Brian writes:

I think a lot of bad customers come in with the attitude of "I am the customer, I'm always right, you are here to serve me, and so I don't need to see you as a real person, but rather an automaton here to do my bidding." I think the bad customers are generally people who don't have a lot of control over their own lives, or feel like they deserve more than what they've got, and so when given a chance to put someone beneath them, they treat them poorly. But I also think those types of customers are a minority, and most customers try not to be jerks to people that are just trying to make a living.

Bosses have to work with their employees every day, and if they don't at least try to respect their employees, they're not going to have employees for very long. It may be that it's a low skilled job and people are lined up around the block to replace those employees, but retraining even low skilled workers is usually more expensive than keeping workers that are already trained and qualified. And constantly having new employees in training is only going to result in more unhappy customers treating the employees poorly.

Glen S. McGhee writes:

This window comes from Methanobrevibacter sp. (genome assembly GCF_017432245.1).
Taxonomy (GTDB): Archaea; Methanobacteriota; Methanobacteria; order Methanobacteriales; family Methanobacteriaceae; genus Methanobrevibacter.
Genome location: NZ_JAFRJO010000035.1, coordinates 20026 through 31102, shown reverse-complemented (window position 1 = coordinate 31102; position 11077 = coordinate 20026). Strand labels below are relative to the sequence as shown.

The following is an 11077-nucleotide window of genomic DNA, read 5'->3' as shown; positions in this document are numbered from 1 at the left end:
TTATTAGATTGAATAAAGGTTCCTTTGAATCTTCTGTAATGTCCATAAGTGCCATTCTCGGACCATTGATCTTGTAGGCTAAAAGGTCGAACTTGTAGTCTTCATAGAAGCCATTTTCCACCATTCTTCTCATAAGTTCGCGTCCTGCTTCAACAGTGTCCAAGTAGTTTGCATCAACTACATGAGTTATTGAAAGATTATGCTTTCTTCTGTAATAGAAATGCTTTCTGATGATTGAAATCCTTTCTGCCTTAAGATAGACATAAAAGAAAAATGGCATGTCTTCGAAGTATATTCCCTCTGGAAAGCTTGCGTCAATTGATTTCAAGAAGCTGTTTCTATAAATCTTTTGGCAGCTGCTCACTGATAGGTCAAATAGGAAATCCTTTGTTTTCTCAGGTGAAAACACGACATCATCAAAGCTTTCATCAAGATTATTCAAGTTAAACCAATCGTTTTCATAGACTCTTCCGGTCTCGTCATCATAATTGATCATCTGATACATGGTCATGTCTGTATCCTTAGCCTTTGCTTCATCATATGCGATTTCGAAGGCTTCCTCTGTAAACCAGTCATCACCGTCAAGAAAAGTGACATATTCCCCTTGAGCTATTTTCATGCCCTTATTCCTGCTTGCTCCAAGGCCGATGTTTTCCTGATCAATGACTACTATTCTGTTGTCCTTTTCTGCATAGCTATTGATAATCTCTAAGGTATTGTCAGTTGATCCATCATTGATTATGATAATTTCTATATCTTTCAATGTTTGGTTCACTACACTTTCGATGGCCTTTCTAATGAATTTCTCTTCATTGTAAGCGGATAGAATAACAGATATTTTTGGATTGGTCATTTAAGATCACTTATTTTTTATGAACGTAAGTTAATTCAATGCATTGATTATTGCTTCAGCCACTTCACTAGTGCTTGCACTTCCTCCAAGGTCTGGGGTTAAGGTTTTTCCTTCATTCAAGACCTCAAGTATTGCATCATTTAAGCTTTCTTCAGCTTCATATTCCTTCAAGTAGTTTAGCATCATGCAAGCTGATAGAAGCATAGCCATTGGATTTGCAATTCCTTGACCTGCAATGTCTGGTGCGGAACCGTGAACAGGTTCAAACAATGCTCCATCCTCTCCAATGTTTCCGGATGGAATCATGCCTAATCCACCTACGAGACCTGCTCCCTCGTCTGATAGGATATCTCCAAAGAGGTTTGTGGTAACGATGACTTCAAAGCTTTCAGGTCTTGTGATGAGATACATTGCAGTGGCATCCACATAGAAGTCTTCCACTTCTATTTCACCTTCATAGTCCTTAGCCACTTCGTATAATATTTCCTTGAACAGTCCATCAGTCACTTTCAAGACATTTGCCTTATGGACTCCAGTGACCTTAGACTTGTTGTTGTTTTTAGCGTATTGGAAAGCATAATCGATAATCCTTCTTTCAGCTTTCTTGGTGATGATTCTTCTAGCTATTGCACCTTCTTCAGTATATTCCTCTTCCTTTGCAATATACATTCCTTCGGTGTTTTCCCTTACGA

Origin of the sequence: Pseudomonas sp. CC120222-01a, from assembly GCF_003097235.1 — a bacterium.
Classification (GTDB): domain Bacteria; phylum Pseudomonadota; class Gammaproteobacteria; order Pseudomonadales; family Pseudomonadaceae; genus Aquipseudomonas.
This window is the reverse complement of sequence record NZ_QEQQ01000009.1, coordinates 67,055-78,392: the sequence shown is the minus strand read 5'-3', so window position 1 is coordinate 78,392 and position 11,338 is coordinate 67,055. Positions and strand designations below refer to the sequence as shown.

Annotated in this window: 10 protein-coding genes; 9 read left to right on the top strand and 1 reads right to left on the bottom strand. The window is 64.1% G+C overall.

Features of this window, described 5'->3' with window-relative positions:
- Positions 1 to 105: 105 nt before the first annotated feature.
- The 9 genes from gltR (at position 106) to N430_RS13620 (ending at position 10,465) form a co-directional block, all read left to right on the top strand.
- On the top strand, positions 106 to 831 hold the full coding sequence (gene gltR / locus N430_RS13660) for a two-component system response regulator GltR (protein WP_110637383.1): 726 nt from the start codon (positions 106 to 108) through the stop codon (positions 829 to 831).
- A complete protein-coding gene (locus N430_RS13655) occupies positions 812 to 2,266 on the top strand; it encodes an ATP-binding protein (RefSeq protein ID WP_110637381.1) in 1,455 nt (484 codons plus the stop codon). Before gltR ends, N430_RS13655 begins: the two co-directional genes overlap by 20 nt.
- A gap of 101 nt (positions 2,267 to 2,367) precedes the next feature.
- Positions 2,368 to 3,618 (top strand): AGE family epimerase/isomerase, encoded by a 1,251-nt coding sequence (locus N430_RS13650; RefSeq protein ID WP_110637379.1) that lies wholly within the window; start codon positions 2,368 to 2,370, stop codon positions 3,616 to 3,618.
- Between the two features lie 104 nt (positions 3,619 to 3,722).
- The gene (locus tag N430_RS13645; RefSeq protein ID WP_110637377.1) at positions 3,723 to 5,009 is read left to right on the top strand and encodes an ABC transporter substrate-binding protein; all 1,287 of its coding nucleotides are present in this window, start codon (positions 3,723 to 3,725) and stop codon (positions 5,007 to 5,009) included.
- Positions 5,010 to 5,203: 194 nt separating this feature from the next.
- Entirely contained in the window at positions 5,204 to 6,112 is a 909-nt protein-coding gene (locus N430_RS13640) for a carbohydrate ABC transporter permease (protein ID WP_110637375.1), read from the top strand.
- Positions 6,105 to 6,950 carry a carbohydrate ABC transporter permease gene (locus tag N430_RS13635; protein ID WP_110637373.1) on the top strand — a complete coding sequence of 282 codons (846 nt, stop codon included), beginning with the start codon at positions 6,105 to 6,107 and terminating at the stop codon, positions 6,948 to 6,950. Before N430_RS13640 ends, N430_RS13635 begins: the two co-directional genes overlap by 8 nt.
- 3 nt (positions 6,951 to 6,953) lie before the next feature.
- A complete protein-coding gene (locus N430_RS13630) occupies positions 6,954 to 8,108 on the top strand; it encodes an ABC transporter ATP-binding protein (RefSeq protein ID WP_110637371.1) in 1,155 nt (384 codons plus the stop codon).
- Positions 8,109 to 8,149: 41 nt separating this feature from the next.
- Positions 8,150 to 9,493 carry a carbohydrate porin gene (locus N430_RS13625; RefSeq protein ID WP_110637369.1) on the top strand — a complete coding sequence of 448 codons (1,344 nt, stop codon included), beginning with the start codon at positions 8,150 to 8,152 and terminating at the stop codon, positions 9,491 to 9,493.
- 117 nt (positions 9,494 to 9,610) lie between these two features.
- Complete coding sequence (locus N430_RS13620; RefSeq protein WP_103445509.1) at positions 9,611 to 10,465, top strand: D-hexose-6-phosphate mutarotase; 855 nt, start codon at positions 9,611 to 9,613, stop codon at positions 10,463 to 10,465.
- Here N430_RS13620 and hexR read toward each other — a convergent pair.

The distinction between customers and bosses is a false one, since it depends on the situation.

To coin a phrase, one man's boss is another man's client.

How can you draw valid conclusions when the analytical distinction is so ambiguous? I don't think that you can.

KevinDC writes:

Customers, and I can say that with zero hesitation. I've been working at a bookstore for the past couple of years while working on an economics degree. I've had bosses whose personalities were not to my taste, but I've never been treated with any disrespect by any of them. A disturbingly large fraction of customers, however, treat me like garbage. A common occurrence is for a customer to ask for help finding a book. They don't know the name of the book, or the authors name. They aren't really sure when the book was released. And they don't know the genre or subject, but they did hear an interview with the unnamed author on some radio show a few weeks ago. Failing to immediately identify the book they are looking for has resulted in enduring tirades of profanity and accusations of incompetence. This is a regular occurrence, and only a small sampling of the overall experience. I've often had customers tell me to engage in biologically improbable acts of self copulation because I had the sheer gall to point out the coupon they want to use expired three months earlier.